When it launched, TikTok only allowed users to upload 15 seconds videos. In time, this limit increased to 60 seconds, followed by 3 minutes last year in July. And the users seemed to enjoy the change enough to determine TikTok to increase the video-length limit again, now to 10 minutes.
Indeed, a TikTok spokesperson on Monday confirmed that in the next few weeks, it would roll out this major change globally:
“Today, we’re excited to start rolling out the ability to upload videos that are up to 10 minutes, which we hope would unleash even more creative possibilities for our creators around the world.”
But in doing so, the platform strays too far from its short-form origin users seemed to love and competitors emulated. If you remember, YouTube responded to TikTok’s increased popularity by launching YouTube Shorts. Instagram followed in August 2020 with Instagram Reels, giving its users the capability to “record and edit 15-second multi-clip videos with audio, effects, and new creative tools.”
Then, Facebook Reels launched in September 2021, which gave users the capability to “create reels and have their Instagram reels suggested to people on Facebook.”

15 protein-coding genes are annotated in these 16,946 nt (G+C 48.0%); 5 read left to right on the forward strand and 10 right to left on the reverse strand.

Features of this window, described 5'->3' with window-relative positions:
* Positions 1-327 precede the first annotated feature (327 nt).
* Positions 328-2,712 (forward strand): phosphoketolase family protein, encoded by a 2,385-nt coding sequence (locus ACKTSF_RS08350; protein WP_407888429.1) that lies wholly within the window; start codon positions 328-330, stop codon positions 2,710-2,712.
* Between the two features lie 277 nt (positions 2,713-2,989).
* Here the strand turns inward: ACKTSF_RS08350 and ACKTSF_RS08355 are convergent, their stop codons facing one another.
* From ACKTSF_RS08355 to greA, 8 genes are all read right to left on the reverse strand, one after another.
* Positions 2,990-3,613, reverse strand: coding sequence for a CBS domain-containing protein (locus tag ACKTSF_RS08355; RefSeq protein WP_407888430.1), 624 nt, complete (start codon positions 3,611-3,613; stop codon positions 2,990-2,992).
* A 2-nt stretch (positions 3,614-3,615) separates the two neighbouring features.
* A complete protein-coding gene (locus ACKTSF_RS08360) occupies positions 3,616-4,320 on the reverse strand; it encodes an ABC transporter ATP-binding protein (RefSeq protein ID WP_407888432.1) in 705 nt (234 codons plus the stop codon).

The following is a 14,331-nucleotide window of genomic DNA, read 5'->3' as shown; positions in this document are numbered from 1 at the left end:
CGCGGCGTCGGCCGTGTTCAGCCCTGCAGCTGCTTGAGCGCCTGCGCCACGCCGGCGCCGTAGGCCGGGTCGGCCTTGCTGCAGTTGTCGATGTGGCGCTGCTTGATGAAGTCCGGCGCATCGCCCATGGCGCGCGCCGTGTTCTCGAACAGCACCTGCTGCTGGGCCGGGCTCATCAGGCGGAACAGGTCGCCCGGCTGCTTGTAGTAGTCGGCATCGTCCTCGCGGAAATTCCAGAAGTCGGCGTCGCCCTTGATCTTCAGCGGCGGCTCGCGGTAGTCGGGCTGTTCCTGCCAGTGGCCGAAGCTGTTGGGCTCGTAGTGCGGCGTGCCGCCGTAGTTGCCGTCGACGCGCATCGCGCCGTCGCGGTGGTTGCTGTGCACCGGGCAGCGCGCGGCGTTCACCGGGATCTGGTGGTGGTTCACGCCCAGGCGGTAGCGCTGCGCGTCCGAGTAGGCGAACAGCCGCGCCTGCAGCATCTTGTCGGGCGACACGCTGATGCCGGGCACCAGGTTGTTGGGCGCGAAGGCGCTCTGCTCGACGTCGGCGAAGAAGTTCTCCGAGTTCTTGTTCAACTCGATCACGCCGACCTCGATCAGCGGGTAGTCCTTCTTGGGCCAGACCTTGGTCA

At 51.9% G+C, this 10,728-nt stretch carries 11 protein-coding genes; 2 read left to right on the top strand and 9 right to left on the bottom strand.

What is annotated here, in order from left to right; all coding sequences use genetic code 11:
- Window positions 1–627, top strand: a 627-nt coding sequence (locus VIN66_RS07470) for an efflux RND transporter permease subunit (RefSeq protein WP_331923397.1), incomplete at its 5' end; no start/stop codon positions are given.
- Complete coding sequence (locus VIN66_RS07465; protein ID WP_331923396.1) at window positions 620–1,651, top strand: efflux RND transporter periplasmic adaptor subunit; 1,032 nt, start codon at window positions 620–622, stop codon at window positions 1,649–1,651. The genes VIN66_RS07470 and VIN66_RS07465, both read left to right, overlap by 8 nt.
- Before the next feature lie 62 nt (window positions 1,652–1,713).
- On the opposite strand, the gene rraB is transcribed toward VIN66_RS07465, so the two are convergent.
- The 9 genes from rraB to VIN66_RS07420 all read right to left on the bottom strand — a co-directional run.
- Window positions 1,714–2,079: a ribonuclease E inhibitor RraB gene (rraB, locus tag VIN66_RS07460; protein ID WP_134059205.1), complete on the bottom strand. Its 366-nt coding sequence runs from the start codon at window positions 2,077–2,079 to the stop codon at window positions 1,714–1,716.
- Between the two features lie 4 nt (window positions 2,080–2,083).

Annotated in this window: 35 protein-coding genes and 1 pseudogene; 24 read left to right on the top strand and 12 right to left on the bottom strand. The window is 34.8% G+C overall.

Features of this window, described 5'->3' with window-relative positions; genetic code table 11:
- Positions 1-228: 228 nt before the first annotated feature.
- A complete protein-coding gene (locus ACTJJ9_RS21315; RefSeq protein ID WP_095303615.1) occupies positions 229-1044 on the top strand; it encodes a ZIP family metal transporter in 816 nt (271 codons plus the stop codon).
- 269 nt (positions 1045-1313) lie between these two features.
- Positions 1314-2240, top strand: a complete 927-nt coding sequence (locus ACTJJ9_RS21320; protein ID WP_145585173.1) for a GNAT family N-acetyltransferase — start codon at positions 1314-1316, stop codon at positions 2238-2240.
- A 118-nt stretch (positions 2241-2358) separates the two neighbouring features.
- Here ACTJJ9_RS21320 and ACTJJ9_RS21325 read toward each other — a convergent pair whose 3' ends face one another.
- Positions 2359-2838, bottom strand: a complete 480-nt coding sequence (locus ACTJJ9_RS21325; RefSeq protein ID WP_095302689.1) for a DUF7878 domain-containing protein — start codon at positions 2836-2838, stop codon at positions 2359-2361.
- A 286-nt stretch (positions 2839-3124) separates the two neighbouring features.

Even Twitter, Pinterest, and Snapchat copied the short-form video idea from TikTok, which begs the question, why 10 minutes now?
In December 2021, TikTok published a lengthy blog post glorifying how creators are “changing the game with longer videos on TikTok.” It was about how effective three-minute videos were in getting views:
“Videos longer than one minute receive over 5 billion views globally, and we’ve been blown away by our community’s creativity as it’s shared longer-form content of all kinds – from podcasts to vlogs, to cooking tutorials, fashion commentary, and more.”
But the 10-minute limit is a bit of a stretch. While the focus on the “creators” may seem altruistic, the hypothesis that TikTok wants to draw advertisers by becoming a powerful YouTube contender makes more sense since YouTube earned $28.8 billion from ads in 2021.
But Is It Right for Real Estate Marketing?
The question remains: Can real estate marketers benefit from TikTok’s new 10-minute video length?
The short question is yes: any savvy marketer can use any available tools to drive brand awareness, leads, and revenue.
The possibilities are endless. Real estate marketers can use long-format TikTok videos for house tours, educational content, neighborhood guides, Q&As, interviews, and all kinds of engaging and persuasive content. Besides, 10-minutes is just the limit: videos can remain as short as their creators want them to be.
If you want to try out the new feature for your real estate business, and you already have a TikTok account, “make sure you are using the latest version of TikTok before trying out the feature on your app or on tiktok.com.” Since this feature will roll in the following weeks, users must wait for notifications before testing it.